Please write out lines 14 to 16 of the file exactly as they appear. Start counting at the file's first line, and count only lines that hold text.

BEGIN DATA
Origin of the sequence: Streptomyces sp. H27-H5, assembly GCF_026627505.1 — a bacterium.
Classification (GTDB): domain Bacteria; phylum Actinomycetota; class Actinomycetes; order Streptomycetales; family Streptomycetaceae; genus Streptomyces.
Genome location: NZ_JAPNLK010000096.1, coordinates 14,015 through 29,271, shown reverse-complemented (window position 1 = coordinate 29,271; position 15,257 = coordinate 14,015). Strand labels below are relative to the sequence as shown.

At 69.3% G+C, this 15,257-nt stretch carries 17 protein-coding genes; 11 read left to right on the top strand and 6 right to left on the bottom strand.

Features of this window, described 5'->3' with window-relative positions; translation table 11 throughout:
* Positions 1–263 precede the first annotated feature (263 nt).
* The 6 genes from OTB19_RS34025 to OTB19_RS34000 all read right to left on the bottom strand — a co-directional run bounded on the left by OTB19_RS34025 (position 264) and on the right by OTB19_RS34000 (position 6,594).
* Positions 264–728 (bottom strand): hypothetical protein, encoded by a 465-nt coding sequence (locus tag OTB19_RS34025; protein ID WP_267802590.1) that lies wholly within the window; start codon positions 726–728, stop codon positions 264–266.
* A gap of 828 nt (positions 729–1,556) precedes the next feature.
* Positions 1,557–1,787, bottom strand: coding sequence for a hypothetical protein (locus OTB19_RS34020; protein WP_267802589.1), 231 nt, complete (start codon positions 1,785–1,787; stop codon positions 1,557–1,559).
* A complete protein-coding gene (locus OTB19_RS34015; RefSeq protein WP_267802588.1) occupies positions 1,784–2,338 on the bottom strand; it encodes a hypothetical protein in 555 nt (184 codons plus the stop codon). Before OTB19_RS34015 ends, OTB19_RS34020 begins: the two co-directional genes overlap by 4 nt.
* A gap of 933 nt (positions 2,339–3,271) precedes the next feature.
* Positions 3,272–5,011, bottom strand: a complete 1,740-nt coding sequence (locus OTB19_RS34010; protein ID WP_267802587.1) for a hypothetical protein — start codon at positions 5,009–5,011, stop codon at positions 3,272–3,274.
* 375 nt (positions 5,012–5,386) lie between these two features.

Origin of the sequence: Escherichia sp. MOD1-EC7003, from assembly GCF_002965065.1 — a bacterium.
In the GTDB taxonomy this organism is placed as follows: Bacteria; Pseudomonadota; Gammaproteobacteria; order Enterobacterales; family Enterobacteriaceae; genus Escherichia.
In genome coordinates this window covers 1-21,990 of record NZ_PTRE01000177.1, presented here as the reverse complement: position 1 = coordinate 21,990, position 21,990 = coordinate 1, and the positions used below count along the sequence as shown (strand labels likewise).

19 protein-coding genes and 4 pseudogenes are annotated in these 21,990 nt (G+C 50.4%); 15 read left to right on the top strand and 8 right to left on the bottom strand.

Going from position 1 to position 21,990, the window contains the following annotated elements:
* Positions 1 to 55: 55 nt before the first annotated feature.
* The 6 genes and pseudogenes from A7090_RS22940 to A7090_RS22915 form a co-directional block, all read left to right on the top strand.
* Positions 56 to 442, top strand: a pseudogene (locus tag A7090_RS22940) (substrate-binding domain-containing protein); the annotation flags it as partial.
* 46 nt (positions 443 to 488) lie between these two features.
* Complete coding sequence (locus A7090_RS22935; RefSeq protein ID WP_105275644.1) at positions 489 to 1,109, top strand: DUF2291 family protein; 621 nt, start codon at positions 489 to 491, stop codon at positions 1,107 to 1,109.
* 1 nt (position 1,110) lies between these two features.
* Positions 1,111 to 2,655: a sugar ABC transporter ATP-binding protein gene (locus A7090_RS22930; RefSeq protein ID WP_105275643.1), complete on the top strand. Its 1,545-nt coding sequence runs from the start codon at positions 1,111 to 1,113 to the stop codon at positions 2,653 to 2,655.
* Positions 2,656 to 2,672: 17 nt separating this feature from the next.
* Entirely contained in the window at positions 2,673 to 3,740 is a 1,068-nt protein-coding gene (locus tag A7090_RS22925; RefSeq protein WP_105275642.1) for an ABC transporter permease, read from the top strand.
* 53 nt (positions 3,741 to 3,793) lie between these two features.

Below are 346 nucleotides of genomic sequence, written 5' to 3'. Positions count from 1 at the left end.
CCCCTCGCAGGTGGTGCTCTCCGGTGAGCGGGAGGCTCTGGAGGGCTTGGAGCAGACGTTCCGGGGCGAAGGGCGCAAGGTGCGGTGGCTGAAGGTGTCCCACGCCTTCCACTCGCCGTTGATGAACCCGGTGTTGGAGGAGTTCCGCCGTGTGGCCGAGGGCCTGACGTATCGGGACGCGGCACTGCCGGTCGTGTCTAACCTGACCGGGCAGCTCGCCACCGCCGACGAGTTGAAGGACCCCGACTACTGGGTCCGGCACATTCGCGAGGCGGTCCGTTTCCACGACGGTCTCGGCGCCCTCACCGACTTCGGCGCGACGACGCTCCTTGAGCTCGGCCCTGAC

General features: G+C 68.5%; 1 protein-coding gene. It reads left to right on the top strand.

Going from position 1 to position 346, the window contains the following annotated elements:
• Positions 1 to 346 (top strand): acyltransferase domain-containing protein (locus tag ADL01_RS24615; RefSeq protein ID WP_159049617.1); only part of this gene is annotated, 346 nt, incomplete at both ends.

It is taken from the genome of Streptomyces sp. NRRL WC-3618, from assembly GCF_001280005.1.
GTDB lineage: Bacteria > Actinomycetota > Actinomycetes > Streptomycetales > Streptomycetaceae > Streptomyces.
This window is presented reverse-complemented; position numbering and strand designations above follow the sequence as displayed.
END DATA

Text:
* 375 nt (positions 5,012–5,386) lie between these two features.

Origin of the sequence: Escherichia sp. MOD1-EC7003, from assembly GCF_002965065.1 — a bacterium.
In the GTDB taxonomy this organism is placed as follows: Bacteria; Pseudomonadota; Gammaproteobacteria; order Enterobacterales; family Enterobacteriaceae; genus Escherichia.